Description

Time has finally come to retire my old i7-3770 Z77 system and drag the main PC in to the modern age.

An accidental browse around at component pricing and then finding some excellent bargains meant picking up £650ish worth of parts for under £450 which seemed rude not to.

So goodbye to a long serving board and CPU and hello to some new toys. Just needs some more cooling to push the CPU beyond stock.

Lots of new bits to take advantage of the board's RGB headers. I still like red for everything at the but with a few clicks it can all be changed which is appealing.

AsRock Z390 Taichi / i9-9900KF (at 5GHz on all cores) / 32GB 3200MHz / Intel 760p 256GB A mass other bits and bobs. Elmo is keeping an eye on the rad.

Didn't get any pictures during the build as just wanted to get things done and back in action. Most of the cosmetic changes were done over a few weeks as parts came in. If you look at my original Red Dwarf build you'll get the idea of how everything went together.

Part Reviews

CPU

The best of Intel's 9th gen CPU's just with the graphics disabled. It's a shame they didn't market these cheaper than their regular counterparts as these are just produced to minimise waste from poorer quality samples.

Picked this up for a bargain price after I found the 9600K lacking in a few situations.

A great chip that runs happily at 5GHz on all cores and deals with anything you could reasonably throw at it.

Motherboard

Picked up this board at an absolute bargain price. Amazingly well packed with a large piece of foam protecting the board during transit. Plenty of features and the additional ASMedia SATA controller may come in handy should I get more NVMe drives in the future.

It's not overly lit with LED's which is a plus for some and easily turned off or adjusted to suit most tastes. With my build you can't see much of the lighting anyway. The large cog style heatsink is hidden beneath the graphics card.

Seems to work well and having bought it for around half price I'm very happy.

Memory

Usual reliable RAM from Corsair. No silly RGB business on it (I was briefly tempted) and a good price. Nothing too exciting but moving from the DDR3 1600 I had before I'm sure there's a large improvement.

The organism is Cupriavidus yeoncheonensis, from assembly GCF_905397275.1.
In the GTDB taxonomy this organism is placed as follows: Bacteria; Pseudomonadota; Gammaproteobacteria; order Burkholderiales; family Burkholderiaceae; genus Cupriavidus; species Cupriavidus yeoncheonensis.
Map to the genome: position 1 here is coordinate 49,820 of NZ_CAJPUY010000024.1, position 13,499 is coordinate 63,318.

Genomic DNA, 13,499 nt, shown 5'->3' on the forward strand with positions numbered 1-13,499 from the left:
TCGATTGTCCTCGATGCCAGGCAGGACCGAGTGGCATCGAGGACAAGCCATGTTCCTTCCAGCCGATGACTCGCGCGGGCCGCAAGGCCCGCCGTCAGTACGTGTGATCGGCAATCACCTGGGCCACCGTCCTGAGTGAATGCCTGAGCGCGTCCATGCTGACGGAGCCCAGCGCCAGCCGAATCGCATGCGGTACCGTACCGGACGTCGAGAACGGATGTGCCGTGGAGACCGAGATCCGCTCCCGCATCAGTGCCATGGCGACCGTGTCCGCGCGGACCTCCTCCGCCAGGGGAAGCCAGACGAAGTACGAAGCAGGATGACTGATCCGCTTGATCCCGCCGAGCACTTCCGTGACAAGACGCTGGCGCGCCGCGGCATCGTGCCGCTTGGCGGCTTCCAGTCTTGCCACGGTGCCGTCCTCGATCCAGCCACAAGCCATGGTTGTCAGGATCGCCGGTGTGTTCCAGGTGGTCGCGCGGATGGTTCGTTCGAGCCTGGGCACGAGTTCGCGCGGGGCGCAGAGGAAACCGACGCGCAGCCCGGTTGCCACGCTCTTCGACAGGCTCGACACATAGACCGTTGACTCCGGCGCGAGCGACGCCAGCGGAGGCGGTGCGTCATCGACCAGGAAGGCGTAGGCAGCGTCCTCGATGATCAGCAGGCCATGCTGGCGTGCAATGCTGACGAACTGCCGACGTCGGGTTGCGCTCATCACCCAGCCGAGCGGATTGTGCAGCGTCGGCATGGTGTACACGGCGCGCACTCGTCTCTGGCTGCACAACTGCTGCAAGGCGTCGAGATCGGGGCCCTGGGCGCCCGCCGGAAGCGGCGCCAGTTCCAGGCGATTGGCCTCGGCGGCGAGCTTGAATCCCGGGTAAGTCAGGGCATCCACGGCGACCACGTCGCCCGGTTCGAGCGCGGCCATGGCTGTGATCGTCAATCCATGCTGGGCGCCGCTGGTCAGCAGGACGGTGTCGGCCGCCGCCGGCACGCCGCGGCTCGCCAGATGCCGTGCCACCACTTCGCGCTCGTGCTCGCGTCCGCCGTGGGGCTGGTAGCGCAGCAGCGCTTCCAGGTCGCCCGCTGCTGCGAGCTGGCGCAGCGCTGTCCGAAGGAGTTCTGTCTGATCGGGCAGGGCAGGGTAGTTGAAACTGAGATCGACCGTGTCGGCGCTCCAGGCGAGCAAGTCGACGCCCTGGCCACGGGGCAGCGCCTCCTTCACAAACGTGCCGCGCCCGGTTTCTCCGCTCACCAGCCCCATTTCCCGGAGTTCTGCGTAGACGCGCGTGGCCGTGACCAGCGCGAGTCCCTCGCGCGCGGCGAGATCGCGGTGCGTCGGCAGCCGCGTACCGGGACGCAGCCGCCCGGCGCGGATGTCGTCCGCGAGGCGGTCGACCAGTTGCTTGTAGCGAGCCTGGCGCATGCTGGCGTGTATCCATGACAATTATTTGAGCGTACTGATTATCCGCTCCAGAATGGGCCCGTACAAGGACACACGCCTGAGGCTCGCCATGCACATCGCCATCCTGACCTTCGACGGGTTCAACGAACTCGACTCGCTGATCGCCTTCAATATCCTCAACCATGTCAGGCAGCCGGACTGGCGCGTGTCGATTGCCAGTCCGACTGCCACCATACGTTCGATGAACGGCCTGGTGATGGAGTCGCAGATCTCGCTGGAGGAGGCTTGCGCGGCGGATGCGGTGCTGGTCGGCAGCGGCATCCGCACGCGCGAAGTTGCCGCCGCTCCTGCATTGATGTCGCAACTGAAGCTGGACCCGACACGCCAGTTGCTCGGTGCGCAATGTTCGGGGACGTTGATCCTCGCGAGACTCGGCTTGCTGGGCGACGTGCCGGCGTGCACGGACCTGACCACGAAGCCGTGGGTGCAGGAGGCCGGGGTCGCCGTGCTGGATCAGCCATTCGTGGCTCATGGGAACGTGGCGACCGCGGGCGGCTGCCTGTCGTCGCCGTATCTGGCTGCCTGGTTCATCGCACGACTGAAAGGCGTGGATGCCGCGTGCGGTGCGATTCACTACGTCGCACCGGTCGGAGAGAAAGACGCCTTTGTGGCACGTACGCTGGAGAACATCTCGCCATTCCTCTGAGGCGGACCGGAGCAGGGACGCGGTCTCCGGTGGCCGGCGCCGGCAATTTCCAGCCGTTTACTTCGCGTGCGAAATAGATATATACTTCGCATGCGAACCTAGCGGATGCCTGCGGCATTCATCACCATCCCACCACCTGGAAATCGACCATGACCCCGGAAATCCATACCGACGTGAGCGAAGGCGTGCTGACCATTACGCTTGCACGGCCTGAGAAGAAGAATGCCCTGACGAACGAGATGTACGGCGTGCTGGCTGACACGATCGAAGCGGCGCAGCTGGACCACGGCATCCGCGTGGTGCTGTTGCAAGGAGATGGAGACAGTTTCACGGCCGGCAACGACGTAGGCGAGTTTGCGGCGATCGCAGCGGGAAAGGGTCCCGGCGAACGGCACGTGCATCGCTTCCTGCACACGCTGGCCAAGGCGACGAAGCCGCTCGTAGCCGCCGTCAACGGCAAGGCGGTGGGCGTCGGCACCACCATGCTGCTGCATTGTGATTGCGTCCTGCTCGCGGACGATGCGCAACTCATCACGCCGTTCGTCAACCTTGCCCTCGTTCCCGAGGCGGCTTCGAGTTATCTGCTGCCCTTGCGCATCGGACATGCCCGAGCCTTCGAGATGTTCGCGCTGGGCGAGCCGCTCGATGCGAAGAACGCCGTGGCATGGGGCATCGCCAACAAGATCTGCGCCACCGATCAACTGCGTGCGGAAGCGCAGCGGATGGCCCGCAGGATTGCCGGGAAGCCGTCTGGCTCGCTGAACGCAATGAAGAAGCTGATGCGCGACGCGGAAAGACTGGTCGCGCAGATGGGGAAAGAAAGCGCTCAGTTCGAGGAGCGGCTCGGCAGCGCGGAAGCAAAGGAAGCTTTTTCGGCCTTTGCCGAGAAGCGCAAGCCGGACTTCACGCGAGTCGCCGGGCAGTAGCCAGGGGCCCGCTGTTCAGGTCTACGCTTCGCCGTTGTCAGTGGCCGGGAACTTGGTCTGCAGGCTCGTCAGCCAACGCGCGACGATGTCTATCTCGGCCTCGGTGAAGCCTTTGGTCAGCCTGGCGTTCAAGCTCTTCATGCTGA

Storage

Stepping up from an old Crucial M500 mSATA or M4 I've had as boot drives in the past this is a huge leap in performance. Shame I can't afford to replace all my storage with these drives. I remember when I first got an SSD and was blown away by the leap in performance from regular HDD's at the time.

This is the same experience again and as prices drop things will certainly get a lot quicker in future.

Storage

Good basic SSD. Used a number of these in various sizes in different systems. This one holds my VM's in my main system and does the job well.

Storage

Bulk storage SSD's are steadily coming down in price. My new gaming drive and it behaves extremely well. Will be great once 4TB+ drives become more affordable. I see all of my regular HDD's being swapped out in the near future.

Storage

Purchased when they first came out to see if it would make any difference to game loading times as I played a lot more back then. Honestly the result is barely noticeable if you're constantly loading the same game. Not sure how the newer models fair with a larger cache and better optimised firmware but I wouldn't get another SSHD for this use again.

Video Card

Owned since new and still giving a great performance on the few games I still play.

Case

A huge case to work in and with the removable motherboard tray it made the swap I did super easy. Just unplug everything, remove any cards and off you go. No having to dig around in the depths of the system trying not to bash things.

A huge variety of cooling options are available to fit most needs.

Power Supply

Had this since they came out, nearly 10 years I think. Not a single problem with it and more than enough options for connectors to power pretty much most high end configurations.

I'm sure a newer, lower wattage, would be better suited to my system now but all the time this old lump keeps going I'm happy.

Case Fan

I got this to blow some air across the VRM's and general CPU area linked to the CPU temp. Not sure what affect it's having, if any, as there're no temperature monitors on my board for that specific area.

These fans come well packed with a lot of useful extras for nearly any type of installation. You get two different length PWM extensions, a rubber fan surround and various fittings.

Noise starts to become an issue in a quiet system at around 70% (2,500rpm max) and at 100% it's screaming. But don't be fooled by it's small size as it moves a lot of air.

I'd soon buy any of this range if I needed fans that weren't going to be seen or for specialist uses as they are well made and adaptable to nearly every need.

Case Fan

Good, quiet fan that can move a lot of air when needed. Gets noisy at full speed but so do most fans approaching 2,000rpm or more

Case Fan

Big, quiet, and moves a lot of air without needing a high RPM. These have a slightly irritating noise at full speed but just setting them a little below full speed soon solves this.

Comments

  • 3 months ago
  • 1 point

That is a pretty friggin cool build.

Red Dwarf? You do know that going to red alert will mean changing the light bulb.

Such a classic show they do not make comedy like this anymore.

  • 3 months ago
  • 1 point

The ThermalTake Core cube cases are great if you've got a large graphics card. It takes away any worry about the weight of it pulling on the slot and just showcases it perfectly. It was the easiest motherboard swap I've done in ages, you just unplug everything and slide the tray out.

As for the Dwarf, it's one of my absolute favourite comedy shows. If I had the skill I would paint the case up to matach the ship.